Article open access publication

PPARγ ligand production is tightly linked to clonal expansion during initiation of adipocyte differentiation

The Journal of Lipid Research, American Society for Biochemistry & Molecular Biology (ASBMB), ISSN 0022-2275

Volume 55, 12, 2014

DOI:10.1194/jlr.m050658, Dimensions: pub.1046632018, PMC: PMC4242442, PMID: 25312885,

Affiliations

Organisations

  1. (1) University of Southern Denmark, grid.10825.3e, SDU
  2. (2) University of Copenhagen, grid.5254.6, KU
  3. (3) National Institute of Nutrition and Seafood Research, Denmark

Countries

Denmark

Continents

Europe

Description

Adipocyte differentiation is orchestrated by the ligand-activated nuclear receptor PPARγ. Endogenous ligands comprise oxidized derivatives of arachidonic acid and structurally similar PUFAs. Although expression of PPARγ peaks in mature adipocytes, ligands are produced primarily at the onset of differentiation. Concomitant with agonist production, murine fibroblasts undergo two rounds of mitosis referred to as mitotic clonal expansion. Here we show that mouse embryonic fibroblasts deficient in either of two cell cycle inhibitors, the transcription factor p53 or its target gene encoding the cyclin-dependent kinase inhibitor p21, exhibit increased adipogenic potential. The antiadipogenic effect of p53 relied on its transcriptional activity and p21 expression but was circumvented by administration of an exogenous PPARγ agonist suggesting a linkage between cell cycling and PPARγ ligand production. Indeed, cell cycle inhibitory compounds decreased PPARγ ligand production in differentiating 3T3-L1 preadipocytes. Furthermore, these inhibitors abolished the release of arachidonic acid induced by the hormonal cocktail initiating adipogenesis. Collectively, our results suggest that murine fibroblasts require clonal expansion for PPARγ ligand production at the onset of adipocyte differentiation.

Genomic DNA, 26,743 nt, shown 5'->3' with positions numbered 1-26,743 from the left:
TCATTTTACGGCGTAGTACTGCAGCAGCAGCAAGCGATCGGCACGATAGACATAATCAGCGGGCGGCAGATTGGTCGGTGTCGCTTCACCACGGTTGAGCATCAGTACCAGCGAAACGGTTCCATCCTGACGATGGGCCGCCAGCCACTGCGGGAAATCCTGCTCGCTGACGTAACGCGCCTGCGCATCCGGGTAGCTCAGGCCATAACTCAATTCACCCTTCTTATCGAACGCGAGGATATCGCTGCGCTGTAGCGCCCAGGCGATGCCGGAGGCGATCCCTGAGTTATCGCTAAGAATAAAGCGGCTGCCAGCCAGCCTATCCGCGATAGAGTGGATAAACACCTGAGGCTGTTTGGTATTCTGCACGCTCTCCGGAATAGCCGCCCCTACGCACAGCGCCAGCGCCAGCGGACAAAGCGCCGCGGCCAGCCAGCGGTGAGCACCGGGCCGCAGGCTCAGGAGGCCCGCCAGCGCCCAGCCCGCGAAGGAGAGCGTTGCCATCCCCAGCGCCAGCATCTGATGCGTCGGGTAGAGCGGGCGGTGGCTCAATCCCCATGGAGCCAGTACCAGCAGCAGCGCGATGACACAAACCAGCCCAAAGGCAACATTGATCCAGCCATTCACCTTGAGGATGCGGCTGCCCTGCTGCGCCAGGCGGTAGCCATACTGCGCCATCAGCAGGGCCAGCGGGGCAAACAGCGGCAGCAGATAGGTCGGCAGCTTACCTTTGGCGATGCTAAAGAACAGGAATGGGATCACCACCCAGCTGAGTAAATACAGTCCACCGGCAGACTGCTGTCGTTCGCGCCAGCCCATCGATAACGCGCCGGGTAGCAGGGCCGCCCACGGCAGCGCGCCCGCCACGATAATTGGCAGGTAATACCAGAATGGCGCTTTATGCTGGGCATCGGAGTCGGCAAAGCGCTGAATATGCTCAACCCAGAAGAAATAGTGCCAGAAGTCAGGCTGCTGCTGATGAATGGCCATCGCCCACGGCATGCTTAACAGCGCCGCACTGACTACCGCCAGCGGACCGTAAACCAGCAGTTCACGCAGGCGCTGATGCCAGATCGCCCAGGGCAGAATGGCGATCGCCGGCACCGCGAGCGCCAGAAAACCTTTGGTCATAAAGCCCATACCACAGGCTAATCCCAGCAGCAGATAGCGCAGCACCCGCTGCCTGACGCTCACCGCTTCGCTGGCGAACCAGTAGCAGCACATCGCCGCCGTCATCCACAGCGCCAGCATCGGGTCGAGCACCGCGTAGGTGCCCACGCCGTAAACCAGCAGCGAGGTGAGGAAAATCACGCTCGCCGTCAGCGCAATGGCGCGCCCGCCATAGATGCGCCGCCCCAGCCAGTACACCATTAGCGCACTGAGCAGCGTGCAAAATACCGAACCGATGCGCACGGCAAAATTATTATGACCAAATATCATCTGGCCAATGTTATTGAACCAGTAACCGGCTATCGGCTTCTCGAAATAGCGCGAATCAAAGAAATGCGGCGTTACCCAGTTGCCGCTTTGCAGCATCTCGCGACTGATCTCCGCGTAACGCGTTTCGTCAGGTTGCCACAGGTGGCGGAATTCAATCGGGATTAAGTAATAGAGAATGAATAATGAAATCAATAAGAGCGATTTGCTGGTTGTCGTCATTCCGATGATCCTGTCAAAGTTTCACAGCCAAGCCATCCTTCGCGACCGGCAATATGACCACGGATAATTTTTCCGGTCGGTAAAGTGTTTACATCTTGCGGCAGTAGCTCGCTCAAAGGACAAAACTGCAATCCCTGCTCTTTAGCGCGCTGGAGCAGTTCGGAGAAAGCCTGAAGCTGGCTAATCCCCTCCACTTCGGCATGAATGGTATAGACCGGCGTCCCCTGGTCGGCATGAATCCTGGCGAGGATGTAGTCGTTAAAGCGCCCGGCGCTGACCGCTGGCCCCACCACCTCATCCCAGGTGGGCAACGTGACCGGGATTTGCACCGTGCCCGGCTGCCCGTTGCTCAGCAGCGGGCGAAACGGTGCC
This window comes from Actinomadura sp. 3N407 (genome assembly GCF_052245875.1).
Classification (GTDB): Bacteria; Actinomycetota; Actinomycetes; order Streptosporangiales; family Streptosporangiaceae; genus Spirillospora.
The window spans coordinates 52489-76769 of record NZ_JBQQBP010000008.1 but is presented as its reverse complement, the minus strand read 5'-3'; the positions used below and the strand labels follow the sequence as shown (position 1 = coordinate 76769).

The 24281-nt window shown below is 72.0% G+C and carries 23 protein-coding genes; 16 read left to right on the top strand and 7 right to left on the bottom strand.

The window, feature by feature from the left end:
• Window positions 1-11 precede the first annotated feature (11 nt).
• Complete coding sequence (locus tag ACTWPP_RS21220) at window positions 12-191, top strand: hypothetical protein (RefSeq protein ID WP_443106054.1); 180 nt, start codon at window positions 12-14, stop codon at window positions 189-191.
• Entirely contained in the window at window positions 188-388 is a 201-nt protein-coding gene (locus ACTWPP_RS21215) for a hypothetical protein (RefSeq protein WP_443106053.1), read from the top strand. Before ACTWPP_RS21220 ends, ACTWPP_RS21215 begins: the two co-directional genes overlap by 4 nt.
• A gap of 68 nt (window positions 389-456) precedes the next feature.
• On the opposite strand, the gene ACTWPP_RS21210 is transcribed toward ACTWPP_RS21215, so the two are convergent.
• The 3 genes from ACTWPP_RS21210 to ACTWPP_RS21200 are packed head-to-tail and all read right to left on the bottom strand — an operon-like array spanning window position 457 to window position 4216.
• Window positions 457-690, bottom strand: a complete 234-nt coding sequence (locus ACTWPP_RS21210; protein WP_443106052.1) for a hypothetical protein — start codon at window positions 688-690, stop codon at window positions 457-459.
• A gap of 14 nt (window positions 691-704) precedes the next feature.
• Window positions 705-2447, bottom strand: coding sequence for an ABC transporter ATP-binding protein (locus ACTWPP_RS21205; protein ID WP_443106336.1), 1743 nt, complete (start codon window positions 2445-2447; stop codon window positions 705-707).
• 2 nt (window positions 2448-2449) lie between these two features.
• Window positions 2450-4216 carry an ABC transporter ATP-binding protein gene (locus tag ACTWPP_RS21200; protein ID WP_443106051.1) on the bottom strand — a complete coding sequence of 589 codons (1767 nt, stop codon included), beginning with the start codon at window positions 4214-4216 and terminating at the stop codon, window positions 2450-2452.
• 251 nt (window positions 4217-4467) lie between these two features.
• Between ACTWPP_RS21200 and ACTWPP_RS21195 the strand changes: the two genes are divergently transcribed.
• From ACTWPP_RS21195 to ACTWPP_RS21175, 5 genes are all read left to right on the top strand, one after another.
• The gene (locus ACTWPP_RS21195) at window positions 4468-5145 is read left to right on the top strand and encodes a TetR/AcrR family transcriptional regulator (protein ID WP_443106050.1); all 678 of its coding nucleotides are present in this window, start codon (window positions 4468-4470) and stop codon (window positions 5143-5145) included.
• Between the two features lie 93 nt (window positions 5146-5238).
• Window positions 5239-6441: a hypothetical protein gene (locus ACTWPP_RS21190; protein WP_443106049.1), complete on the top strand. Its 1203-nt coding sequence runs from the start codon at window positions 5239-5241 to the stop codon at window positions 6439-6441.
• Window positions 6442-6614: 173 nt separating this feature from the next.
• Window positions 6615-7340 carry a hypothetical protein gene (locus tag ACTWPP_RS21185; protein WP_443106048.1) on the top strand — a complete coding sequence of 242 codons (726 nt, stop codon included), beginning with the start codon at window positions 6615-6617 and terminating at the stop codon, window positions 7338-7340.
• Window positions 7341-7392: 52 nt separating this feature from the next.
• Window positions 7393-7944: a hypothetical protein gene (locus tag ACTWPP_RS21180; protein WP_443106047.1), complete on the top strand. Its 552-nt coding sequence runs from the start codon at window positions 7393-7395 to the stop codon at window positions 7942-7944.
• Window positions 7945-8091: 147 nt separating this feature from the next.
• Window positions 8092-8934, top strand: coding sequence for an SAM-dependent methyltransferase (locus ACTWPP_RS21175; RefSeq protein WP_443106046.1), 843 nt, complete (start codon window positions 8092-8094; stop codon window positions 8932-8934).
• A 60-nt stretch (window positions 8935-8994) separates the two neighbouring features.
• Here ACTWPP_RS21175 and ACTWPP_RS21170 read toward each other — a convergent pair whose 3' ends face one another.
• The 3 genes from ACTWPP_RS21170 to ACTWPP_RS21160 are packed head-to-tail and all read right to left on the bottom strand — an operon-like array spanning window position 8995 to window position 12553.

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NORA University Profiles

University of Southern Denmark

University of Copenhagen

Aarhus University

Dimensions Citation Indicators

Times Cited: 11

Field Citation Ratio (FCR): 1.37

Relative Citation ratio (RCR): 0.51

Open Access Info

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